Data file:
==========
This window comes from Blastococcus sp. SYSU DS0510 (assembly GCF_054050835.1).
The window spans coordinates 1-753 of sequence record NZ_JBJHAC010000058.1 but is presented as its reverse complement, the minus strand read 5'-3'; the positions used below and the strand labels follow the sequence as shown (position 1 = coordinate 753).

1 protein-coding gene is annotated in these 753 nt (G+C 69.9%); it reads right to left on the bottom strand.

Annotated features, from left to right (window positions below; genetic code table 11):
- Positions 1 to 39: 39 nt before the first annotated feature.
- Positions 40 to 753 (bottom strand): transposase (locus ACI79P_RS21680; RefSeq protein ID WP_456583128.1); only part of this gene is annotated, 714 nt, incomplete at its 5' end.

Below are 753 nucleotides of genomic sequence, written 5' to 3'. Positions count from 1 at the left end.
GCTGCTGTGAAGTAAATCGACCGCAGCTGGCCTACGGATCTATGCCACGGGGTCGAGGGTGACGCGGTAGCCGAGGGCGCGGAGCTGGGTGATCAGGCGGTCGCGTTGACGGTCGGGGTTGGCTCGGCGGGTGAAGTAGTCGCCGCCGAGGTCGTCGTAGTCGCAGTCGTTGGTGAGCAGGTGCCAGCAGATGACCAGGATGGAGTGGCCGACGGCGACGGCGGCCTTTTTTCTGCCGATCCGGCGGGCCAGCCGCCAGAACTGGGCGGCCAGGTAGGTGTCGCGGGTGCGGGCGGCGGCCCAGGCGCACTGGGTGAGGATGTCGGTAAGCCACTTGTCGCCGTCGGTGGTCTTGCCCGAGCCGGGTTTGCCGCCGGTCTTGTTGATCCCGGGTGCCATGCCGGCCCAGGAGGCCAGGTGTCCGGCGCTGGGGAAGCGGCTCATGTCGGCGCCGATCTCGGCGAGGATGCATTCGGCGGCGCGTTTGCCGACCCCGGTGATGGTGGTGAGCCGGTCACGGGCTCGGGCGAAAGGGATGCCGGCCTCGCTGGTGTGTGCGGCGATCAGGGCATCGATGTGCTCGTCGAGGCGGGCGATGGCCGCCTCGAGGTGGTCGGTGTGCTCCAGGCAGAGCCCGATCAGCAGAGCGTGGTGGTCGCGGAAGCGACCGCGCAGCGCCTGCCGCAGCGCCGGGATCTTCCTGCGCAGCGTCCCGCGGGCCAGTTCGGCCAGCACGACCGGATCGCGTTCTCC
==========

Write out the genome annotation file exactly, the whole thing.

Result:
This window comes from Blastococcus sp. SYSU DS0510 (assembly GCF_054050835.1).
The window spans coordinates 1-753 of sequence record NZ_JBJHAC010000058.1 but is presented as its reverse complement, the minus strand read 5'-3'; the positions used below and the strand labels follow the sequence as shown (position 1 = coordinate 753).

1 protein-coding gene is annotated in these 753 nt (G+C 69.9%); it reads right to left on the bottom strand.

Annotated features, from left to right (window positions below; genetic code table 11):
- Positions 1 to 39: 39 nt before the first annotated feature.
- Positions 40 to 753 (bottom strand): transposase (locus ACI79P_RS21680; RefSeq protein ID WP_456583128.1); only part of this gene is annotated, 714 nt, incomplete at its 5' end.

Below are 753 nucleotides of genomic sequence, written 5' to 3'. Positions count from 1 at the left end.
GCTGCTGTGAAGTAAATCGACCGCAGCTGGCCTACGGATCTATGCCACGGGGTCGAGGGTGACGCGGTAGCCGAGGGCGCGGAGCTGGGTGATCAGGCGGTCGCGTTGACGGTCGGGGTTGGCTCGGCGGGTGAAGTAGTCGCCGCCGAGGTCGTCGTAGTCGCAGTCGTTGGTGAGCAGGTGCCAGCAGATGACCAGGATGGAGTGGCCGACGGCGACGGCGGCCTTTTTTCTGCCGATCCGGCGGGCCAGCCGCCAGAACTGGGCGGCCAGGTAGGTGTCGCGGGTGCGGGCGGCGGCCCAGGCGCACTGGGTGAGGATGTCGGTAAGCCACTTGTCGCCGTCGGTGGTCTTGCCCGAGCCGGGTTTGCCGCCGGTCTTGTTGATCCCGGGTGCCATGCCGGCCCAGGAGGCCAGGTGTCCGGCGCTGGGGAAGCGGCTCATGTCGGCGCCGATCTCGGCGAGGATGCATTCGGCGGCGCGTTTGCCGACCCCGGTGATGGTGGTGAGCCGGTCACGGGCTCGGGCGAAAGGGATGCCGGCCTCGCTGGTGTGTGCGGCGATCAGGGCATCGATGTGCTCGTCGAGGCGGGCGATGGCCGCCTCGAGGTGGTCGGTGTGCTCCAGGCAGAGCCCGATCAGCAGAGCGTGGTGGTCGCGGAAGCGACCGCGCAGCGCCTGCCGCAGCGCCGGGATCTTCCTGCGCAGCGTCCCGCGGGCCAGTTCGGCCAGCACGACCGGATCGCGTTCTCC